What values and interests do Gadaffi and other silent leaders of Africa represent? This is clear tacit approval of the events in Zimbabwe. A closer look will unearth that Gaddaffi, Mugabe and many other African leaders have a lot in common that they share. They all do not value the will of their people and democratic fundamentals often oscillating and hiding behind the former Organization of African Union's (OAU) plea of sovereignty and non-interference.


A unique familiar quality is to blame the West for all the bad past of Africa. What about the future? Yet the independence of Africa brought to us self-determination representing a restoration of our birth right to self direct our nations towards African interests.


The MDC has vigorously campaigned to bring Zimbabwe on the spotlight only to get concern from non-African countries. African countries like South Africa through the SADC appointed mediator Mbeki have sought to sweep the violence under the carpet often opting to plot the de-skilling of the MDC through persuading and pressuring for a government of national unity (GNU).


What government of national unity when the ruling Zanu PF is plotting violence against the MDC leaders and its supporters? Why a government of national unity when the MDC agenda is opposite to that of Zanu PF?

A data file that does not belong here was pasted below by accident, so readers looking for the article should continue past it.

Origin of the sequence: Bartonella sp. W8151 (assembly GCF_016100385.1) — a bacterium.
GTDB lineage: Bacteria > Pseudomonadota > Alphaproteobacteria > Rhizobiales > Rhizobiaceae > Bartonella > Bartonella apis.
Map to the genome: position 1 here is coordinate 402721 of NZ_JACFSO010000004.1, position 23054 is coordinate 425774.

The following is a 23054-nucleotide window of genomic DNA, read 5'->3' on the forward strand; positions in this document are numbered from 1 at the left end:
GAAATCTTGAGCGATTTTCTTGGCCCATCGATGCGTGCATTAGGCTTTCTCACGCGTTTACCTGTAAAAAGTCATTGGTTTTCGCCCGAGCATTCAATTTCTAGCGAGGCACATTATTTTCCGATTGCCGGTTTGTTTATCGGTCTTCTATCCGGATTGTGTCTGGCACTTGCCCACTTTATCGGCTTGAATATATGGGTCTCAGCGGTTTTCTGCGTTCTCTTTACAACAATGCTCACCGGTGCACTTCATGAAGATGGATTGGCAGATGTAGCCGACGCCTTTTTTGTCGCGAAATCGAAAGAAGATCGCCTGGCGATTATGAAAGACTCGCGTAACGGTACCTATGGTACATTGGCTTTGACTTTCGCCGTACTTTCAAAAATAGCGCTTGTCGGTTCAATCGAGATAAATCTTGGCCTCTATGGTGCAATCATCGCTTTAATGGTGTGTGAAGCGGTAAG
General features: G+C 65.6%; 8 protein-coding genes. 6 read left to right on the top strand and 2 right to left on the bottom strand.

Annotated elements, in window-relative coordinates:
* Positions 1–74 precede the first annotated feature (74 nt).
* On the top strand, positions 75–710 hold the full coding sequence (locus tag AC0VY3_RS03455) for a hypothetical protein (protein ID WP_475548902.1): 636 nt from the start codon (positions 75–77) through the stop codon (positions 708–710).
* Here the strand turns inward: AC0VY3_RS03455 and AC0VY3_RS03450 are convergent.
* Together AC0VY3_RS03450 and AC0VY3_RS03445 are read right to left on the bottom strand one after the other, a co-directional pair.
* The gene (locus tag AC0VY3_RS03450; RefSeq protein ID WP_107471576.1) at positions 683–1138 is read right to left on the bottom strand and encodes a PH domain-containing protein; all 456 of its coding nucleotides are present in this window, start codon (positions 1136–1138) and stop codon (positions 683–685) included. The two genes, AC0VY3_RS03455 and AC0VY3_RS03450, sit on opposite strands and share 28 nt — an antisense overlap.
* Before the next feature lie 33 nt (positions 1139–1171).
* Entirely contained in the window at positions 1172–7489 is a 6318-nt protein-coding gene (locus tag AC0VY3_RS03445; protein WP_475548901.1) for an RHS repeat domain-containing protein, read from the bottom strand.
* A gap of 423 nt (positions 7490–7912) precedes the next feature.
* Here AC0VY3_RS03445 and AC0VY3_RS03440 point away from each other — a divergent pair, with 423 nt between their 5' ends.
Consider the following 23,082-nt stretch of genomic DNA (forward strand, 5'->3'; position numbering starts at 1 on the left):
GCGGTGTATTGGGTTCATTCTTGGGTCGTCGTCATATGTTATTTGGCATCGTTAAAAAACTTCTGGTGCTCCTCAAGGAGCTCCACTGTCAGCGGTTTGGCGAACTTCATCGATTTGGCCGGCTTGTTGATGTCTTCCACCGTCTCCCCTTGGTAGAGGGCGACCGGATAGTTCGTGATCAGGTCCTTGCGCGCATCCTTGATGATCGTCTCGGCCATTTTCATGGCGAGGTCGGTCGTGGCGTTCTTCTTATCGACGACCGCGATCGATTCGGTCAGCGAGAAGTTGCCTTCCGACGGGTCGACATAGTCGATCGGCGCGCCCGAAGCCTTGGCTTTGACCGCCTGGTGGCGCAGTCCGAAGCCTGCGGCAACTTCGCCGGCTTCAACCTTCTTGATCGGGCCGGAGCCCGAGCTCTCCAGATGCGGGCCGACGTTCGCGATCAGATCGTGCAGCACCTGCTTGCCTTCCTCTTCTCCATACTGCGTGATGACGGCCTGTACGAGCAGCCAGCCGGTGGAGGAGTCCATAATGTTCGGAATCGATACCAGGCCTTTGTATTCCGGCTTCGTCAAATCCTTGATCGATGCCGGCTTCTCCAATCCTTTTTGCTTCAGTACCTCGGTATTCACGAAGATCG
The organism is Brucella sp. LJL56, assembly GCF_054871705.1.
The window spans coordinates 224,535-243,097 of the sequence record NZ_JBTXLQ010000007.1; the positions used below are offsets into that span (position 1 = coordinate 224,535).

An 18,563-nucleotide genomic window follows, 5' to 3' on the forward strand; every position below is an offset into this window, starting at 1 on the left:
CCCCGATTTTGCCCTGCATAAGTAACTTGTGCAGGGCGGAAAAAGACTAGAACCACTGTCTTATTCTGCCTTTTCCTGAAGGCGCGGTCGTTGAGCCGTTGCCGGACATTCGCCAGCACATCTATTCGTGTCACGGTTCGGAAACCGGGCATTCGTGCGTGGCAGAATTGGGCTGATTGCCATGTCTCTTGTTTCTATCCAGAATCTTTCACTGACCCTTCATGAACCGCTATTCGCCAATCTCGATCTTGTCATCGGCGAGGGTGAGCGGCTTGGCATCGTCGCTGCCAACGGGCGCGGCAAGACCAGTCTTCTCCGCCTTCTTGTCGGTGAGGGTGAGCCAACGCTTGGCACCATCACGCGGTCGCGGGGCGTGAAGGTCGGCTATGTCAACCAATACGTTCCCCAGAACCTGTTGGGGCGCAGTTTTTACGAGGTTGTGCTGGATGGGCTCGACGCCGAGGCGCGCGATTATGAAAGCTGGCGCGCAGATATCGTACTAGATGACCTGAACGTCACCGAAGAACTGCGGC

The proponents of the GNU are informed by the need to recycle Zanu PF, which has been rejected by the people because of its disastrous policies of farm seizures and impending company seizures in the name of blind and self-serving indigenization and empowerment.


 It is clear that the people of Zimbabwe by voting against Zanu PF in the first round have rejected that brand of racist and selfish indigenization and empowerment. And no one has the moral authority and is qualified to subvert the will of people by smuggling Zanu PF back in a GNU setup with the MDC.


The MDC, one of Africa's modern and strongest opposition parties has been labeled a western stooge. African leaders have all along been rejecting audience to the MDC based on this false assumption that together with Britain it is intent on re-colonizing Zimbabwe. Then why form a GNU with a stooge?


African Union has a crucial role to play in curbing the excesses of Mugabe. It is clear that Zimbabweans have made their choice and it is up to African leaders to author an international precedent against the defunct principle of sovereignty and non-interference.


If Africa does not act on Mugabe immediately then it has itself to blame for abetting the delvish violence in Zimbabwe. African leaders need to rise from mere rhetoric against Mugabe's deeds to more covert action. As the battle for control of Zimbabwe by Zimbabweans intensifies only those who stand up in solidarity to their African brothers in Zimbabwe will be able to broadly define and construct what really are African interests.